Defense Date


Graduation Date

Summer 8-8-2020

Submission Type


Degree Name

Doctor of Nursing Practice (DNP)


Doctor of Nursing Practice (DNP) Program


School of Nursing

Faculty Mentor

Catherine Johnson

Committee Member

Ted Smith

Committee Member

Mary Ellen Glasgow

Committee Member

Denise Lucas


loneliness, loneliness scale, community-dwelling older adults, social isolation



Loneliness is a subjective experience characterized by a profound decrease in the amount and the quality of desired social connectedness. Community-dwelling older adults are particularly vulnerable to loneliness because of age-related changes such as the loss of driving privileges, loss of a spouse, living alone, socioeconomic changes caused by retirement, and a lack of access to meaningful social activities. These factors diminish an older adult’s sense of belonging, the quality of their social relationships, and the degree to which they are socially engaged. Loneliness presents a significant threat not only to the psychosocial wellbeing of older adults, but also to their physical health. Loneliness potentiates and worsens morbidities such as hypertension, pain, anxiety, and depression (Smith, 2012). This quality improvement project seeks to educate a registered nurse at a home care agency in the use of the Revised-University of California Los Angeles (R-UCLA) loneliness scale, and the 3-item UCLA loneliness scale to reliably detect loneliness in patients. Home care clients identified as lonely chose a loneliness reducing strategy from a menu of options including therapies such as humor, music, reminiscence, scripture reading, and use of a loneliness telephone support line. Each loneliness strategy was facilitated by the patient’s in-home caregiver. Using a plan-do-study-act (PDSA) cycle, the program was able to affect a decreased experience of loneliness as measured by a decrease in the R-UCLA score after receiving a loneliness strategy. Participants in the quality improvement project included only clients of the home care agency and those at least 65 years and older. Additional consent was not required for the change activity as the quality improvement approach builds on the agency's current quality improvement activities. There was also no significant risk to patients. The project was exclusively funded by the home care agency. The report's findings are not generalizable, and they are limited to use at the specific implementation site.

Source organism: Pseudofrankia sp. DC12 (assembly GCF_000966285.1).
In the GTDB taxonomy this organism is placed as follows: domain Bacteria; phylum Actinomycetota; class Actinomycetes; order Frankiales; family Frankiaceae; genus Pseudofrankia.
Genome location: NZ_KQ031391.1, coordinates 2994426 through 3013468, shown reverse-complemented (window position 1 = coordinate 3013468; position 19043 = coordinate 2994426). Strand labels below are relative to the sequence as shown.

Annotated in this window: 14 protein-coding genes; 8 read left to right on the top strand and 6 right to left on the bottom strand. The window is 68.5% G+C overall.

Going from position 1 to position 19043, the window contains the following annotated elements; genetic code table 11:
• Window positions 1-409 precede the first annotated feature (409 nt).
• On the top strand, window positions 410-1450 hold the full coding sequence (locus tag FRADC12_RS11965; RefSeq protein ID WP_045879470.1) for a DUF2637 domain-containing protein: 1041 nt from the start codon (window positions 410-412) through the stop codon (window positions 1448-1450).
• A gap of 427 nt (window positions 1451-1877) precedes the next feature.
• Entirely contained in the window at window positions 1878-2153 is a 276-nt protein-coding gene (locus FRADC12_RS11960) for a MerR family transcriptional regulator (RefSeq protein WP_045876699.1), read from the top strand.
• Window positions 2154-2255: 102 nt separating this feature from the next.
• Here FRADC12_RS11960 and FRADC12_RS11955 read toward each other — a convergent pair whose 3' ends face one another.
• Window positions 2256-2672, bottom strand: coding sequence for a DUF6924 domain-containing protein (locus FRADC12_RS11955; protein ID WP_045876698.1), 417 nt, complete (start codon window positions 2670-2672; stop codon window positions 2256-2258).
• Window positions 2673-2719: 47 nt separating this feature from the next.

Included in

Nursing Commons